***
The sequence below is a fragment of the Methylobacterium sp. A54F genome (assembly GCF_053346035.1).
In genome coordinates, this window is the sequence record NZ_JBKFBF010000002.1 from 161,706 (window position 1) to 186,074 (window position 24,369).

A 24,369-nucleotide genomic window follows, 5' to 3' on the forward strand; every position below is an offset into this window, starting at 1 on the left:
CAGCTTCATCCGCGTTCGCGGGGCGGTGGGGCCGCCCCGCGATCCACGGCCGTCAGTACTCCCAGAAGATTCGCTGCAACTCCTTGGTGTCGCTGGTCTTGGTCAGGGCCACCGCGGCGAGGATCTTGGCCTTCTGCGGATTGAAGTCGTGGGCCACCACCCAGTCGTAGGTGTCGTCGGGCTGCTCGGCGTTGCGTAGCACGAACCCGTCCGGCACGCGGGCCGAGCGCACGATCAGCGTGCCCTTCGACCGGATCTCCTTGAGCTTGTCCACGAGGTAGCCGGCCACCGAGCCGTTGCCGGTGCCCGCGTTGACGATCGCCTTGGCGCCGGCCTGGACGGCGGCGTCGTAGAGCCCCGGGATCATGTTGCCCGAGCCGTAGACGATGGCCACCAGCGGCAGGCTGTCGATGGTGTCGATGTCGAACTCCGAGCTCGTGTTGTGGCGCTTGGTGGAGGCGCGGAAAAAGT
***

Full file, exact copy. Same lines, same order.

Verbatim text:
The sequence below is a fragment of the Methylobacterium sp. A54F genome (assembly GCF_053346035.1).
In genome coordinates, this window is the sequence record NZ_JBKFBF010000002.1 from 161,706 (window position 1) to 186,074 (window position 24,369).

A 24,369-nucleotide genomic window follows, 5' to 3' on the forward strand; every position below is an offset into this window, starting at 1 on the left:
CAGCTTCATCCGCGTTCGCGGGGCGGTGGGGCCGCCCCGCGATCCACGGCCGTCAGTACTCCCAGAAGATTCGCTGCAACTCCTTGGTGTCGCTGGTCTTGGTCAGGGCCACCGCGGCGAGGATCTTGGCCTTCTGCGGATTGAAGTCGTGGGCCACCACCCAGTCGTAGGTGTCGTCGGGCTGCTCGGCGTTGCGTAGCACGAACCCGTCCGGCACGCGGGCCGAGCGCACGATCAGCGTGCCCTTCGACCGGATCTCCTTGAGCTTGTCCACGAGGTAGCCGGCCACCGAGCCGTTGCCGGTGCCCGCGTTGACGATCGCCTTGGCGCCGGCCTGGACGGCGGCGTCGTAGAGCCCCGGGATCATGTTGCCCGAGCCGTAGACGATGGCCACCAGCGGCAGGCTGTCGATGGTGTCGATGTCGAACTCCGAGCTCGTGTTGTGGCGCTTGGTGGAGGCGCGGAAAAAGT